By MARY ANN LIENHART CROSS
County Extension Director, Extension Educator Health & Human Sciences, Purdue Extension Elkhart County
GOSHEN — For once I am going to be ahead of a holiday — Easter. The weather at the end of February and beginning of March has been more like the winter we should have had in January. In January I saw a flock of robins trying to eat berries off of a tree in the snow and thought they should have migrated in the fall. Easter will soon be here regardless of the weather so it is time for food safety reminders on eggs.
I love spring cooking, coloring eggs and possibly making hard cooked red beet eggs. Just today I saw some deviled eggs in the store and I had to check the price just for curiosity. What a sticker shock even though eggs have increased in price. To me hard cooked eggs and coloring eggs go hand-in-hand in encouraging us all to slow down. I think all of us, including adults, need to do more fun things like coloring eggs. This is fun to do with children but is also fun for adults.
Easter also means some other special foods like ham, braided egg yeast rolls, hot cross buns, leg of lamb with mint sauce, bunny cakes and deviled eggs. For deviled eggs most cooks have their own special ingredients, I think its very important to make sure the cooked yolks are crumbled very fine. For years I did this with two forks but recently I used my stainless steel round chopper and the job was faster and the eggs more even. When it comes to the egg mixture I like to add ground horseradish and sweet relish to the finely chopped yolk mixture with a reduced fat salad dressing, mayonnaise, or plain yogurt.
Hard cooked eggs are one of the most economical sources of protein. They’re a good source of nutrition all the time. So that the eggs peel easiest plan to use eggs that are at least one week old or older for hard cooking. It is also a good idea to let the eggs come to room temperature before cooking, which means you should set them out several hours before cooking. Place unshelled eggs in a saucepan, add one teaspoon or more of salt and cover them with cold water. Put the pan over medium heat and bring the water to a boil. Put the lid on the pan, set the timer for 16 minutes, remove the pan from the heat and let set. Once the time is up, pour off the hot water and plunge the eggs into very cold water with ice cubes; more ice than water. This stops further cooking and prevents the yolk from discoloring and forming the green ring. If you use lots of ice you won’t need to change the water.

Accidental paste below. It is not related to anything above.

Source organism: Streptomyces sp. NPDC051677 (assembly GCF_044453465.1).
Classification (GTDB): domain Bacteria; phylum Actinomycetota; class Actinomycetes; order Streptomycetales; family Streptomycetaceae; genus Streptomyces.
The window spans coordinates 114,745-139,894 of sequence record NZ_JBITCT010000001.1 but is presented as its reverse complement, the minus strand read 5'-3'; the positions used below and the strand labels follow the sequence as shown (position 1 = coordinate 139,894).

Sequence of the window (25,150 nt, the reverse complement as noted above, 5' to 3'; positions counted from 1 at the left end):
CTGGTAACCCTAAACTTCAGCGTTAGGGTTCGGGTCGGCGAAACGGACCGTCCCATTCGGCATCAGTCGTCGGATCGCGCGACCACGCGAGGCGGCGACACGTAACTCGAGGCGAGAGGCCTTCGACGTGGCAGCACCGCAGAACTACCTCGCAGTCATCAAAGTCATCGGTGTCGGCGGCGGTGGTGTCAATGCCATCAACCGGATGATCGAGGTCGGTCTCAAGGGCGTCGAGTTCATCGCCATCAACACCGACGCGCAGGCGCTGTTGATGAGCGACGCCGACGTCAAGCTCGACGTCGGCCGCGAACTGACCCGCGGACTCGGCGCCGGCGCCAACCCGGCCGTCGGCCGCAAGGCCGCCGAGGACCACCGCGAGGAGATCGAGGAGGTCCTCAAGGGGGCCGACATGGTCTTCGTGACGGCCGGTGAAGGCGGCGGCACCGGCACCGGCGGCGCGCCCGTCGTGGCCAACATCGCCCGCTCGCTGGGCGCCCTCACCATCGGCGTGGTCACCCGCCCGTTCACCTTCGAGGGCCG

Now for the sometimes frustrating part — shelling or peeling. Tap the bottom and the top of the egg, then crack the shell and roll the egg between the palms of your hands to free the thin, tough skin from the egg. If you are having trouble peeling the eggs, it sometimes helps to do it under running water but it usually is a sign that the eggs were too fresh. The bottom line is there is nothing you can do once they are cooked and not peeling easily.
When hard cooking eggs here are some other facts to know: never boil eggs unless you prefer them to be rubbery or like the texture of tennis balls. The shells will crack easier if you let the eggs come to room temperature before cooking. Begin cooking the eggs in cold water, not boiling water. The color of the yolk will vary according to the type of feed the chickens have eaten. The green ring around the yolk is caused by a reaction with the egg combining the iron and sulfur in it. When it comes to storage of hard cooked eggs, they should not set out at room temperature for more than two hours. If the eggs are left out for two hours or longer they need to be disposed of. Hard cooked eggs may be stored for two months when peeled, placed in a jar and covered with vinegar. These eggs are great for many uses like egg salad, deviled eggs, or used in a salad.